Q&A: Chrysler boss Dieter Zetsche on his first three years and the future

Detroit. Since he took over the post as Chrysler's president three years ago, Dieter Zetsche has been working on a new positioning for the traditional brand and on returning the company to profit. In an interview with Automobilwoche he took stock of his tenure.

Q: Did Chrysler make a profit in 2003?

A: I am not authorized to talk about our results until February. However, I can tell you that we reached all our goals in regard to saving costs and in many cases even surpassed our expectations. We made more progress than many of our competitors. That is why now we measure ourselves against the best. For example in regard to productivity we want to be on a level with Nissan by 2007. We used to have the slowest assembly time per vehicle. We are moving upwards fast. In 2002 we increased our productivity by 8.3 percent, in 2003 by more than 7 percent. We are therefore definitely on course.

Q: According to an agreement with the U.S. auto trade unions you are allowed to make a further 17,700 redundancies.

A: We are aiming for improved productivity but also for growing volume. We also plan to sell further component plants. In total the number of employees will therefore continue to fall. If necessary we will do what the contract allows us to do.

Q: How much did the discount battles in 2003 cost you?

A: When adding up the figures -- 4,000 dollars per vehicle -- the result seems astronomical. However, list price adjustments have also been made. In fact net prices have dropped -- along with our competitors' -- but not on the scale that the incentives may indicate. But we are talking about billions.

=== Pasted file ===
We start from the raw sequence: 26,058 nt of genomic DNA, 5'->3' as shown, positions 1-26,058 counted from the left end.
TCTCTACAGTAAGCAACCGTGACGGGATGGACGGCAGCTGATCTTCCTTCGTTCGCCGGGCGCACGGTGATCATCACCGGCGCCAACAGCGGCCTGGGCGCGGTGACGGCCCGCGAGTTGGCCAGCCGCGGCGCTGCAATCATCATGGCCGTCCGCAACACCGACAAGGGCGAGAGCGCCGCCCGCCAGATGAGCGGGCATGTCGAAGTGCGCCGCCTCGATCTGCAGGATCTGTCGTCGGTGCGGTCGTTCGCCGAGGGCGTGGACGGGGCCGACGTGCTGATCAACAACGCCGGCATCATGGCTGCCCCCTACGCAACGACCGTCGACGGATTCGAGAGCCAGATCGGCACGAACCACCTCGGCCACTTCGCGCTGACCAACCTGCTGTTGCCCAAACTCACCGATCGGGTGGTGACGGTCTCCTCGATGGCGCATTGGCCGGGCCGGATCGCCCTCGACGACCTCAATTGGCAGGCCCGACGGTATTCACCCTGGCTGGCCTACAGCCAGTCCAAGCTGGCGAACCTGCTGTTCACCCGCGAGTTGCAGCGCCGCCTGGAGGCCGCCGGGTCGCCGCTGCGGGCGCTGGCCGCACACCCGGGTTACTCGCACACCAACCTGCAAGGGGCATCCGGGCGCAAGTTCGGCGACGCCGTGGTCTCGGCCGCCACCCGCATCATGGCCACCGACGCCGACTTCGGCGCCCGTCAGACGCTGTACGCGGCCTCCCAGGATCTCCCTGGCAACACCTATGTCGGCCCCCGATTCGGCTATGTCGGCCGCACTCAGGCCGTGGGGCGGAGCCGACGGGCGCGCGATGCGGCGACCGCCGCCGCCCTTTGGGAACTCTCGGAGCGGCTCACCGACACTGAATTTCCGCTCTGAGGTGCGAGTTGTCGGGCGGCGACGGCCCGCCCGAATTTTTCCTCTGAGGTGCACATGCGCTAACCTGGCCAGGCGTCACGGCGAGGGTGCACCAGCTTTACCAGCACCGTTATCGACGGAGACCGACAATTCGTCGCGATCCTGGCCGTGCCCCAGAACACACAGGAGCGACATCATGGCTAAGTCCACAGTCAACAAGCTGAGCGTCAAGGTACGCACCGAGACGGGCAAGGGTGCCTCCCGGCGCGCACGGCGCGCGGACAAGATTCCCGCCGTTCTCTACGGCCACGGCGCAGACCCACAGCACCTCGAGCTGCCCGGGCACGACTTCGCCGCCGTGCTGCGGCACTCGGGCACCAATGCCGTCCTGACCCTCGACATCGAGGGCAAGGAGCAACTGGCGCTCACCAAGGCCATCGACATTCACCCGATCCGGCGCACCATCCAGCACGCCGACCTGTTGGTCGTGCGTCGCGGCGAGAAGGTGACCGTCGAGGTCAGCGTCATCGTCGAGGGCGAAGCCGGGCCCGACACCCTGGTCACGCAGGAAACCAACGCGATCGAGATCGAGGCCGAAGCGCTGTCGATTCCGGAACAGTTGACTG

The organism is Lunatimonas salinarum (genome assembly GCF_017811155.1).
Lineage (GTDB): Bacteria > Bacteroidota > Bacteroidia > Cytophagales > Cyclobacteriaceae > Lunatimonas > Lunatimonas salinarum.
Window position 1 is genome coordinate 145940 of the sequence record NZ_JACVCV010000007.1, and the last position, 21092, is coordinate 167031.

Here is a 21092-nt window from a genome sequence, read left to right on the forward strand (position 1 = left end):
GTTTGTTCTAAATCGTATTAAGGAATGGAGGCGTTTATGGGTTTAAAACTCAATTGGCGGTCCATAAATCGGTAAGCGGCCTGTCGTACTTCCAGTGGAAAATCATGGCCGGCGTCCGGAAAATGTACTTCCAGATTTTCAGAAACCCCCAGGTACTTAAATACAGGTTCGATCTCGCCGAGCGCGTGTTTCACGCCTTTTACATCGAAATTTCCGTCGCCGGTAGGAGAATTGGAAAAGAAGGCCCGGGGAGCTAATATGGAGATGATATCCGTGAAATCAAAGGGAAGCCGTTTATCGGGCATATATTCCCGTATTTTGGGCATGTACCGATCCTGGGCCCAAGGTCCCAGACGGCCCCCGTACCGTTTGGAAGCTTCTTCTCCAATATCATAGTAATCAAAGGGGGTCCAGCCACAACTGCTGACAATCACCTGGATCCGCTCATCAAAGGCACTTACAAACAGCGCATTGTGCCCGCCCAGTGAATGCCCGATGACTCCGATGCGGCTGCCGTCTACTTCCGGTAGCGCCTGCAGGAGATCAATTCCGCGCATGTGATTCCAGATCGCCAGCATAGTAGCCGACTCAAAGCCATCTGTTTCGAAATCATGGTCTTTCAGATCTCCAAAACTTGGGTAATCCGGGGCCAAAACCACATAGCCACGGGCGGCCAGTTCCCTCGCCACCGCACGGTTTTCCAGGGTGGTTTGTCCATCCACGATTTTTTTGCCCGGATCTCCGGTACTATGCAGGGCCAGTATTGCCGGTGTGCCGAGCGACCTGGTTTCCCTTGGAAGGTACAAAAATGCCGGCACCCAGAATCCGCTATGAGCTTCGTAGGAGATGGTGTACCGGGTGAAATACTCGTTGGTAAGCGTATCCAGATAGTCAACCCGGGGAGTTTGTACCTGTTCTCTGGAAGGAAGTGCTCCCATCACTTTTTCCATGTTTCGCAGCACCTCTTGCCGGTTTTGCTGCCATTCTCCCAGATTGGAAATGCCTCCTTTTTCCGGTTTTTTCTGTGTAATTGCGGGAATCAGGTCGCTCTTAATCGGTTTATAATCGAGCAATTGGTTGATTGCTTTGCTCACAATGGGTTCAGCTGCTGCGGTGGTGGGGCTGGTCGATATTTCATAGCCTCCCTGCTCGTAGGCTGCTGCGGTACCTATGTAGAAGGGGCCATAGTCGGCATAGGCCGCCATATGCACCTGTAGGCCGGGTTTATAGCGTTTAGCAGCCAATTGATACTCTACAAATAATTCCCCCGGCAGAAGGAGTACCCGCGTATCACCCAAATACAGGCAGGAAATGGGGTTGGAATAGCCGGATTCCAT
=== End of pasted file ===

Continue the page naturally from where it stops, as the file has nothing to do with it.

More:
Q: Are there any signs of improvement?

A: Growth might slow down. However, incentives are part of life here (in the U.S. market). It is not very realistic to think that we can make up for the drop in new car prices. Still it would be good news if prices remained at the current level.

Q: Will there be a joint venture for passenger cars with Mitsubishi, similar to the one you have for pickups?

A: There is no reason why not. However, such joint projects should never be an end in itself but should only be considered if there is a benefit. For example if one partner believes that there is additional demand for a product, but hasn't got the capacity and the other partner has a plant that still has free capacity. One could therefore definitely imagine having joint passenger car production with Mitsubishi.

Q: Diesel vehicles are a hot subject in the USA.

A: In the fall we will introduce the diesel version of the Liberty. If that works well then it will not be our only diesel-powered model. We will use the diesel products we already have in Europe, of course. Diesel has a lot of potential in the USA -- for the country itself, for the market and for customers.

Q: Are there also plans for hybrid vehicles?

A: Of course. We will launch a hybrid pickup in a year's time. In two to three years passenger cars will follow. I believe that diesel and hybrid vehicles can exist alongside each other.

Q: Both your customers and your dealers seem to have a problem with the new 300 series with rear-wheel drive.

A: The rear-wheel drive has many advantages and the group has decades of experience. It seems that during the past 15 years the Big Three were a bit too successful in communicating that U.S. customers do not need rear wheel drive. We have to put that right.

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